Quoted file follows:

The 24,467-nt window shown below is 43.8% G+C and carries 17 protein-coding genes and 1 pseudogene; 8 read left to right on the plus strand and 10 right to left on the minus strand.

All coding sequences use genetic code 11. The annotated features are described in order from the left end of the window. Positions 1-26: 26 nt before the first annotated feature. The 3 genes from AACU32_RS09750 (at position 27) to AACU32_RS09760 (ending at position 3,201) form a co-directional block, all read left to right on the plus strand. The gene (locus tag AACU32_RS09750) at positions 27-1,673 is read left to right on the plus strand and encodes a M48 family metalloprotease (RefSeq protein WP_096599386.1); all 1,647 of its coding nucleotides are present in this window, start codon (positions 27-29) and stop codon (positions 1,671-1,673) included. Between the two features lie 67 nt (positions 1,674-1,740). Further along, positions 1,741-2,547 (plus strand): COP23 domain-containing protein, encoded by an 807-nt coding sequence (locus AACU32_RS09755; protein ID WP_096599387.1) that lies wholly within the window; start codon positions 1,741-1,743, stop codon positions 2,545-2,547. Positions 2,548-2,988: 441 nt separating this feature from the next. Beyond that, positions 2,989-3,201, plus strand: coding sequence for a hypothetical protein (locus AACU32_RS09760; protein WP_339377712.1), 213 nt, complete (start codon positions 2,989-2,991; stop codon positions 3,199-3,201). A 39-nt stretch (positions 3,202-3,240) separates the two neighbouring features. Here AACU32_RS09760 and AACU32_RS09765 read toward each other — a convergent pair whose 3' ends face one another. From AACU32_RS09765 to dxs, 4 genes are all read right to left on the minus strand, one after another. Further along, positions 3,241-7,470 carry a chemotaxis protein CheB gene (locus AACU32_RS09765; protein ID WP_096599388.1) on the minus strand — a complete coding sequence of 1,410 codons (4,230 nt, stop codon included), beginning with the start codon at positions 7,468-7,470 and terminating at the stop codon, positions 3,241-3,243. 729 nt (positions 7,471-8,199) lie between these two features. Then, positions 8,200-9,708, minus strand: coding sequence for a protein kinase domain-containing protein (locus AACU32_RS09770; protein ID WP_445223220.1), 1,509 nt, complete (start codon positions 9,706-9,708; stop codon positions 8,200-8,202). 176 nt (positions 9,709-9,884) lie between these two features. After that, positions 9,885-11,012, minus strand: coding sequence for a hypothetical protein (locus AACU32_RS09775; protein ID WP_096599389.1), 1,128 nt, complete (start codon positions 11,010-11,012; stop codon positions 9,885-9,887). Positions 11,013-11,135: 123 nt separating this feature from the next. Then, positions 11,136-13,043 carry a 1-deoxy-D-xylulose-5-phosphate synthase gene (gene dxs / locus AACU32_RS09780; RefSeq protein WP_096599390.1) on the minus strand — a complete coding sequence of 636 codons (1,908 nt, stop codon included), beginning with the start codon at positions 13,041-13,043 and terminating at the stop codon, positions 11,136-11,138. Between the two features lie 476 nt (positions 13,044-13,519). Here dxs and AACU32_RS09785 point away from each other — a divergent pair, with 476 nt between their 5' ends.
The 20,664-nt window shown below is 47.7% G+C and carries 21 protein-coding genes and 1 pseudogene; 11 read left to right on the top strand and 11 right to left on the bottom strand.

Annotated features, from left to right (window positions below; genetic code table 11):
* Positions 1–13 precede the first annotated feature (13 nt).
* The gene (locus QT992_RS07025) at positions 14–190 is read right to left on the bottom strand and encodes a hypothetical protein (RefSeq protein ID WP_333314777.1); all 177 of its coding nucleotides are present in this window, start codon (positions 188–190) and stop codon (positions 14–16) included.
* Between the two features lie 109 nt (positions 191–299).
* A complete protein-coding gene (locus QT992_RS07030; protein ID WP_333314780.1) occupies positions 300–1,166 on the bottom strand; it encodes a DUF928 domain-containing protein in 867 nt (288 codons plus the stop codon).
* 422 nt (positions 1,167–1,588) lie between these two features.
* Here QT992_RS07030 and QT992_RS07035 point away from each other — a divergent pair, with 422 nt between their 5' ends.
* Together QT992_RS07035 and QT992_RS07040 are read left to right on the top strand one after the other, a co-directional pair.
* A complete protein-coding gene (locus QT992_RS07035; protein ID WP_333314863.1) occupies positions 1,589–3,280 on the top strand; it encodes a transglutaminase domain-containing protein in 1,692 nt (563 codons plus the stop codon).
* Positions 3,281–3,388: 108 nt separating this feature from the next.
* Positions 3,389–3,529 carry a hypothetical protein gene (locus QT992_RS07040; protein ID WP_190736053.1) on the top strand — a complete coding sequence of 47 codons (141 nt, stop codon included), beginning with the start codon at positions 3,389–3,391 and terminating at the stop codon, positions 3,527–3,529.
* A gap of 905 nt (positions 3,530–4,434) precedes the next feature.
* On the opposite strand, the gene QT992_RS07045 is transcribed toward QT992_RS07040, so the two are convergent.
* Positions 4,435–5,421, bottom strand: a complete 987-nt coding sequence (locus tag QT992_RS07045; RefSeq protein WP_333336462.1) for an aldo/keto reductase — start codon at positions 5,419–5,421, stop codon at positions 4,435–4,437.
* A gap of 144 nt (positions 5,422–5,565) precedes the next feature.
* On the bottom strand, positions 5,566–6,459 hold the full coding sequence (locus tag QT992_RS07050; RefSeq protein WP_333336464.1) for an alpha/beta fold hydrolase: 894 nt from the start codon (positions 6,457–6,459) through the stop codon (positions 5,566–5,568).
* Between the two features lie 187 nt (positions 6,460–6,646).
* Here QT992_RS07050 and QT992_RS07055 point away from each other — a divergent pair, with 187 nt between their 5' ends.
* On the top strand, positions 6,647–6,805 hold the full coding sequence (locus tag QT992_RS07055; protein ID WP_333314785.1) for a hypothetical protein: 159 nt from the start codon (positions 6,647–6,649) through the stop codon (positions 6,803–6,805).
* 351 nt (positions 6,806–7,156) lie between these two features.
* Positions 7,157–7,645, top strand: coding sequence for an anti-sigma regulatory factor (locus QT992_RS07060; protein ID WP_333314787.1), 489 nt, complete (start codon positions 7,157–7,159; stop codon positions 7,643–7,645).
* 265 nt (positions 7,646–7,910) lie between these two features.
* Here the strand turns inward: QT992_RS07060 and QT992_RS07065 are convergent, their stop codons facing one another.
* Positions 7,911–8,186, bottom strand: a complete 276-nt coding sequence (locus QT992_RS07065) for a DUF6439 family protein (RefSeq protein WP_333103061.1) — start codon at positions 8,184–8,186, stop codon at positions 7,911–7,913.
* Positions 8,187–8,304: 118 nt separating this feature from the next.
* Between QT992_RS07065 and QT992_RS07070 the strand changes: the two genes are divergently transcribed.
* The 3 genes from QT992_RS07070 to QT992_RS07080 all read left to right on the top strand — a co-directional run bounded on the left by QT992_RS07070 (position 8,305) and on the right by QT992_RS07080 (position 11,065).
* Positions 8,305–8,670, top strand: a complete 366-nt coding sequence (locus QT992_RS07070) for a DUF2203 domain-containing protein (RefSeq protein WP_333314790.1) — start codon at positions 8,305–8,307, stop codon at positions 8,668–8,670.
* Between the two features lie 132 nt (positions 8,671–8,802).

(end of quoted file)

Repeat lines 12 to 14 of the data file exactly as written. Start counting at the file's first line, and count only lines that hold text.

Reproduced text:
* A complete protein-coding gene (locus QT992_RS07035; protein ID WP_333314863.1) occupies positions 1,589–3,280 on the top strand; it encodes a transglutaminase domain-containing protein in 1,692 nt (563 codons plus the stop codon).
* Positions 3,281–3,388: 108 nt separating this feature from the next.
* Positions 3,389–3,529 carry a hypothetical protein gene (locus QT992_RS07040; protein ID WP_190736053.1) on the top strand — a complete coding sequence of 47 codons (141 nt, stop codon included), beginning with the start codon at positions 3,389–3,391 and terminating at the stop codon, positions 3,527–3,529.